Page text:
Whenever I encounter a fog I experience the same response. At first, a sense of awe at the beauty and mystery. I’ve watched fog cross mountain peaks and settle low on the dirty streets of New York City. I’ve stood in a chilly morning stream fly fishing as fog dances across the water like a wispy ballerina. I’m a fan of God's creative flare. Fog forms when the difference between the temperature and dew point is five degrees or less. At this point, even a small amount of water transforms into a gas and becomes visibly suspended in the atmosphere. The mystery of fog draws me and makes me lose myself in wonder.
After a brief sense of awe, I then remember how dangerous this natural phenomenon can be. In 1977 a convocation of circumstances caused one of the airline industry’s worst disasters. On the tiny Island of Tenerife in the Canary Islands two 747's became aimless and confused in an unexpected fog. Miscommunication led one pilot to attempt a take-off while the other was assured it would be safe to cross the runway. The two 747's crashed and burned on the runway, and the collision killed 575 people. Fog creates conditions that are very dangerous, especially when humans act with normal operational assumptions.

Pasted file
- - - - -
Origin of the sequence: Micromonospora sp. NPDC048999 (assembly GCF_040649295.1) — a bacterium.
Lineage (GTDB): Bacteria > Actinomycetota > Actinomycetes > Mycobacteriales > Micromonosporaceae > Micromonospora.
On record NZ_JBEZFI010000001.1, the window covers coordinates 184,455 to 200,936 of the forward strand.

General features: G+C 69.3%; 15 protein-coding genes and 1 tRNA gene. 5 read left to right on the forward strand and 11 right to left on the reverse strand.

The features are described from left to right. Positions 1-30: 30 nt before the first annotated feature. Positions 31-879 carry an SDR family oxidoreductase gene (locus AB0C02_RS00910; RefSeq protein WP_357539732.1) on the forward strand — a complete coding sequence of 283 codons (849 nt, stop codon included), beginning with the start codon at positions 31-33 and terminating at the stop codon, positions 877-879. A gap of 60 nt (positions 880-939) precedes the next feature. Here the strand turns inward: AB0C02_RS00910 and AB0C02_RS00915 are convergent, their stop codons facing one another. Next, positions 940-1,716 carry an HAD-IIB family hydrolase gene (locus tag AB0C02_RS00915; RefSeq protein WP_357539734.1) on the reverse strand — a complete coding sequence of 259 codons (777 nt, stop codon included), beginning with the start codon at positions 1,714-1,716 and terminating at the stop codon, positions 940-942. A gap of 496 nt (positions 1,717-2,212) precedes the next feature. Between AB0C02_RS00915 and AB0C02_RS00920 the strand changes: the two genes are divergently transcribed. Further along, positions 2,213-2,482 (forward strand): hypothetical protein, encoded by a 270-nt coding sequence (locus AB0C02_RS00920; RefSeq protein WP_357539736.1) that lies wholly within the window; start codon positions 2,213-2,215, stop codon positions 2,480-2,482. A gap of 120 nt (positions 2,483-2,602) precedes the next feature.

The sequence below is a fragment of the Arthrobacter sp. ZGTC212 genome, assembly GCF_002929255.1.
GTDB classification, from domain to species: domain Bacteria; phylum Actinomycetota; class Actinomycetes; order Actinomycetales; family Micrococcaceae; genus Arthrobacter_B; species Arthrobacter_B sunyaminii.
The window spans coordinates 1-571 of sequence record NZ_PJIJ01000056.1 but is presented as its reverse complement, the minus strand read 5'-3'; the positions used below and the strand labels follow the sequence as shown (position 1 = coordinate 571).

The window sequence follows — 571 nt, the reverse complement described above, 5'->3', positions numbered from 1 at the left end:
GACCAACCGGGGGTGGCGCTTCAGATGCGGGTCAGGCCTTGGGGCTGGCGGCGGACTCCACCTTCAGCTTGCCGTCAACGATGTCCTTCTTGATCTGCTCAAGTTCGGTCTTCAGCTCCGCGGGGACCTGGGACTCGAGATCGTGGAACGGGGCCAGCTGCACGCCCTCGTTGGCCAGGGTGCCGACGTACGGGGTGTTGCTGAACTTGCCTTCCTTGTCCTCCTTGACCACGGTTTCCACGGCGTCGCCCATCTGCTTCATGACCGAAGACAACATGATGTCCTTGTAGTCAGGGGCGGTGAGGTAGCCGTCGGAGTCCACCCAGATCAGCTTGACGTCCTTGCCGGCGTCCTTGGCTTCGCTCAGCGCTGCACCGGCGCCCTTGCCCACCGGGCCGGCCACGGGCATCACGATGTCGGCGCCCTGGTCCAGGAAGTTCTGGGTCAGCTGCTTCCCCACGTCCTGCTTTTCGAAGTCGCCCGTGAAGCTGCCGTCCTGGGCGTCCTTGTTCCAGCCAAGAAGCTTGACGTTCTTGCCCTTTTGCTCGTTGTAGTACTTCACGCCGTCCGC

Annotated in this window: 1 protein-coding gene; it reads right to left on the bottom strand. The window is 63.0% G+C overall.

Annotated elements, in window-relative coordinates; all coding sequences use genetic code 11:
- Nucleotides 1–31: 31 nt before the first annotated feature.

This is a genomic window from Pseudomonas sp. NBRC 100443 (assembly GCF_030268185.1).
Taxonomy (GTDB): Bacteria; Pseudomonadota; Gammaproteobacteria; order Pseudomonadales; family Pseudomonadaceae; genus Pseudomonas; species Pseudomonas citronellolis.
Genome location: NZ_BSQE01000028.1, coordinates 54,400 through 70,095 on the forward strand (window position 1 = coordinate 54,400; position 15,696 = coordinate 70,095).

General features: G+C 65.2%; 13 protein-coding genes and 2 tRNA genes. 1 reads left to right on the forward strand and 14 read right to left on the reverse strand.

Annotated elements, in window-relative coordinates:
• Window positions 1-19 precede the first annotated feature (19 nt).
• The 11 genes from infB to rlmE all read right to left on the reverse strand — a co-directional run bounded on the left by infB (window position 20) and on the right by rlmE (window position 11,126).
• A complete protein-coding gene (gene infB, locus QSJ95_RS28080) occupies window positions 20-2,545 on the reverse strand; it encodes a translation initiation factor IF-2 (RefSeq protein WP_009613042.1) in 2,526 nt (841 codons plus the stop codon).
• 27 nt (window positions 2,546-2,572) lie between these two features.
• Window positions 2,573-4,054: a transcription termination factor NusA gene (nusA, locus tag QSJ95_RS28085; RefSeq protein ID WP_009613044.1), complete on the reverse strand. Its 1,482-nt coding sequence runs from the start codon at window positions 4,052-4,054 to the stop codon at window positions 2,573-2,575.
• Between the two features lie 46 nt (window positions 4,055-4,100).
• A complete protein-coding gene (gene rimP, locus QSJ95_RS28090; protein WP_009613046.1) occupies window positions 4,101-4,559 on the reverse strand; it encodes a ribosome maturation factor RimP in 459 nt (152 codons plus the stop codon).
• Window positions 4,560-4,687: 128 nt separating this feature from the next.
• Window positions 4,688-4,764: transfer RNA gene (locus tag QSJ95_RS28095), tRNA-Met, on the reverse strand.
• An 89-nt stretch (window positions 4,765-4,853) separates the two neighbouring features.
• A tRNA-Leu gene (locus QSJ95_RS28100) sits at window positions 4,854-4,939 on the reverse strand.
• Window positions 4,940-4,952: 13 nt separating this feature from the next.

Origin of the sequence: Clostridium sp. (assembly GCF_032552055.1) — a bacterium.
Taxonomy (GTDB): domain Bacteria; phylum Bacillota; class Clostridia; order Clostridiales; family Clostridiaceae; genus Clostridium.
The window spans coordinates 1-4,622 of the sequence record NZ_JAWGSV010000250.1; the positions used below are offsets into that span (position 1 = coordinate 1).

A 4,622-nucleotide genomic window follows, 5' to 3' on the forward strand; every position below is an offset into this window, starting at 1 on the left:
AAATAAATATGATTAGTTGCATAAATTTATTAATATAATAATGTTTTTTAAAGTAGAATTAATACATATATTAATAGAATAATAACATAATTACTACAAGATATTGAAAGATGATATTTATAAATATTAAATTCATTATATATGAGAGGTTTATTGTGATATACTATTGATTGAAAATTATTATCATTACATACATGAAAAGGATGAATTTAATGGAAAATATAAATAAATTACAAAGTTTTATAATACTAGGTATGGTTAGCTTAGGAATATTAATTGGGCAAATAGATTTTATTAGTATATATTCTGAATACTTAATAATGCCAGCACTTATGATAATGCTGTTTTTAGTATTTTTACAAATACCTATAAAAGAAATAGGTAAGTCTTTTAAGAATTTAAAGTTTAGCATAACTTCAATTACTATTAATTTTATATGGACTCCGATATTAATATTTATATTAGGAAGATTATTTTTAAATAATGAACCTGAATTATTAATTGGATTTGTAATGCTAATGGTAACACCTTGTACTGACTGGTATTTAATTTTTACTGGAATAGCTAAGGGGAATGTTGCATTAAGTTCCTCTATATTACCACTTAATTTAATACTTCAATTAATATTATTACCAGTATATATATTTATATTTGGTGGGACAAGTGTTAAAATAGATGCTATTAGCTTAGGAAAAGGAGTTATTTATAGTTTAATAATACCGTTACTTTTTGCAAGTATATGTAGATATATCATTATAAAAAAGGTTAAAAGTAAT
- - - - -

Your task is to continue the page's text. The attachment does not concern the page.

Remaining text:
I must admit that on the most basic personal level I have been living in a fog of grief. I don’t mean the emotional confusion you experience at first, when death robs you and your aching heart can’t find its footing. I’m talking about later in the process of grief. The danger is not the fog as much as my assumption that I can navigate as if I’m under normal conditions. At best, fog is God's warning to us that conditions change and it’s best to be still. Fog is attractive to the grieving because it covers the ugly reality of our lives. Fog can be a beautiful and welcome break from our aching pain. However, to attempt normal movement forward in fog puts us at great risk of damage and destruction. This is a time when communication with the tower is critical. Following instructions is fundamental. Repeating commands, questions and caution should and must rule.
Fog is beautiful and dangerous, and thank God it doesn’t last. It burns off when the sun rises and warms the glowing amber earth. The wisest counsel to my soul in a fog is from the very heart of God.
Be still, and know that I am God: I will be exalted among the heathen,
I will be exalted in the earth. The LORD of hosts is with us;
the God of Jacob is our refuge. Selah.
Psalm 46:10-11 (KJV)
I gladly confess that I have no one in whom to trust but the Lord. I joyfully conclude that He alone is my refuge and strength, a very present help in times of trouble, therefore I will not fear the fog or the grief of my life.